The James Webb Telescope captured a stunning image of the Herbig-Haro object 211. The very young star is blowing extremely hot gas into space.
The cause of this cosmic masterpiece is a protostar at a distance of a thousand light years from Earth. The developing star is tens of thousands of years old and weighs ten times less than the Sun. Eventually, the star will be as massive as our parent star. The star continues to collect matter and thus grows into a full-fledged star.
A dipole beam causes a series Arc shocks. A bow shock — similar to a ship’s bow wave — occurs when the star’s particles and magnetic fields collide with interstellar gas and dust. In James Webb’s new image, numerous bow shocks are clearly visible due to the large amount of matter present in the stellar wind. The new image shows five to ten times sharper details than previous images of HH 211.
What are Herbig-Haro organisms?
Herbig-Haro objects are small emission nebulae surrounding young stars, which form when gases are emitted from newly forming stars. This ionized gas collides with other gas and dust clouds in the area at speeds of several hundred kilometers per second, creating these nebulae.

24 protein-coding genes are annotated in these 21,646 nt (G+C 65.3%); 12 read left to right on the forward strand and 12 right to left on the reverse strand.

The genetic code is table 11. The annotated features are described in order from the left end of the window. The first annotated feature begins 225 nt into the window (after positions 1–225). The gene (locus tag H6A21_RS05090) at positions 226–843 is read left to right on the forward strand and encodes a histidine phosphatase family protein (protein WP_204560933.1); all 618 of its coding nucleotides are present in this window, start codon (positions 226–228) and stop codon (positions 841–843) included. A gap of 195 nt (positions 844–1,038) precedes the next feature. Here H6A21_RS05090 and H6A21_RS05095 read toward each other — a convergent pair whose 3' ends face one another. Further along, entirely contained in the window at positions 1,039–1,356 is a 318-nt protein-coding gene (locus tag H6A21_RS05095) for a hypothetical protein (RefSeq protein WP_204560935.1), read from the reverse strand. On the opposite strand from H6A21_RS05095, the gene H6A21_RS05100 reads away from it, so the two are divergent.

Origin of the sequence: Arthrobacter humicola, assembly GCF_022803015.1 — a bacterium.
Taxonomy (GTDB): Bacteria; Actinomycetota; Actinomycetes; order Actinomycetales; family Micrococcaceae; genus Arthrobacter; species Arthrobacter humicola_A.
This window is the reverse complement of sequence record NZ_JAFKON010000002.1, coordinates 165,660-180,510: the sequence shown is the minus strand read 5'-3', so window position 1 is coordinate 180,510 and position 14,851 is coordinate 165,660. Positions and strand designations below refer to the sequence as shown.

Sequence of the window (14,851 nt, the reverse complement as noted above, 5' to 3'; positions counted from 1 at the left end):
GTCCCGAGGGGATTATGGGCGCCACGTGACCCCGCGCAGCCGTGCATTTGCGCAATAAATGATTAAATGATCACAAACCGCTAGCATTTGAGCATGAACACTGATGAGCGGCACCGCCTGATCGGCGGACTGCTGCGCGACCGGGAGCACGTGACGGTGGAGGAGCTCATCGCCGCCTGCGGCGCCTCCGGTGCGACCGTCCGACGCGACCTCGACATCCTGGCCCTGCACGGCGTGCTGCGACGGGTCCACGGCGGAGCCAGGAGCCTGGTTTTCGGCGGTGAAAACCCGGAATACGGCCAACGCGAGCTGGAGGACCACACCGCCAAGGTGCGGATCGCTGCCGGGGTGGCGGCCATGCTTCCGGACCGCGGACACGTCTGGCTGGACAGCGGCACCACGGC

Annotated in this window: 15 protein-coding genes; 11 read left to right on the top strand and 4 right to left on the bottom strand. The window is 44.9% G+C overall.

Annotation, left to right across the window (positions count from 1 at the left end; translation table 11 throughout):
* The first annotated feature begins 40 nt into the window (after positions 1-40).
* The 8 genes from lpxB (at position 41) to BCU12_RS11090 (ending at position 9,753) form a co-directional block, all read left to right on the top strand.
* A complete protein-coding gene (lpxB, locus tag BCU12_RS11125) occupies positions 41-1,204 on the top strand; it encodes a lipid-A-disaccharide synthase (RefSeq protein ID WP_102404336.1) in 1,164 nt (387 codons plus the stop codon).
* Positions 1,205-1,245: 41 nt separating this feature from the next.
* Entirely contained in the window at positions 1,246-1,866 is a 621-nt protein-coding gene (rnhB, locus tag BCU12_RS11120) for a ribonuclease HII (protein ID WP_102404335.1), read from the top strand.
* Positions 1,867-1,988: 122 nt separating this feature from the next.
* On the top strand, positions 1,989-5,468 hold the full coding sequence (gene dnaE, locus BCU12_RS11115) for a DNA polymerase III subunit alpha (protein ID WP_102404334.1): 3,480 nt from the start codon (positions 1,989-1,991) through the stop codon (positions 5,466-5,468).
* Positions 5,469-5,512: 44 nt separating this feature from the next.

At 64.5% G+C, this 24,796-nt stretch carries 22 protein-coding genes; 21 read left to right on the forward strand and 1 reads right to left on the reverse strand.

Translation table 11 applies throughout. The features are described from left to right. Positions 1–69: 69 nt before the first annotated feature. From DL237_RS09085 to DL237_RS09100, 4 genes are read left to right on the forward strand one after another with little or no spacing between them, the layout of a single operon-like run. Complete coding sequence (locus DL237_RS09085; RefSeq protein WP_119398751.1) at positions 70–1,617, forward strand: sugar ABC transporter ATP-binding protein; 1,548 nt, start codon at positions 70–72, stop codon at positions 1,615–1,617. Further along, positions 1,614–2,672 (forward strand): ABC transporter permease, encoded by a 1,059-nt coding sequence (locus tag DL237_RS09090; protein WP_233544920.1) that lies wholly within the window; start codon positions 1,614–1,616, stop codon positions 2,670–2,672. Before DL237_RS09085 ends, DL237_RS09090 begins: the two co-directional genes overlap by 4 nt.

More beautiful pictures of HH beings
Scientists have a great fascination with Herbig-Haro objects. Earlier this year, we shared this space image for Herbig-Haro Body Week 111. With a little imagination, you can see a Star Wars lightsaber here. Or how about this stunning celestial cloudscape in the Orion Nebula. Here we see stellar winds and cosmic jets from the ninth star Ori. In 2013, Hubble discovered a variable star — V633 Cassiopeiae — that is constantly spewing extremely hot gas into space. Two Herbig-Haro objects can be found near this star, HH161 and HH164. Together they create a sort of horseshoe-like shape.
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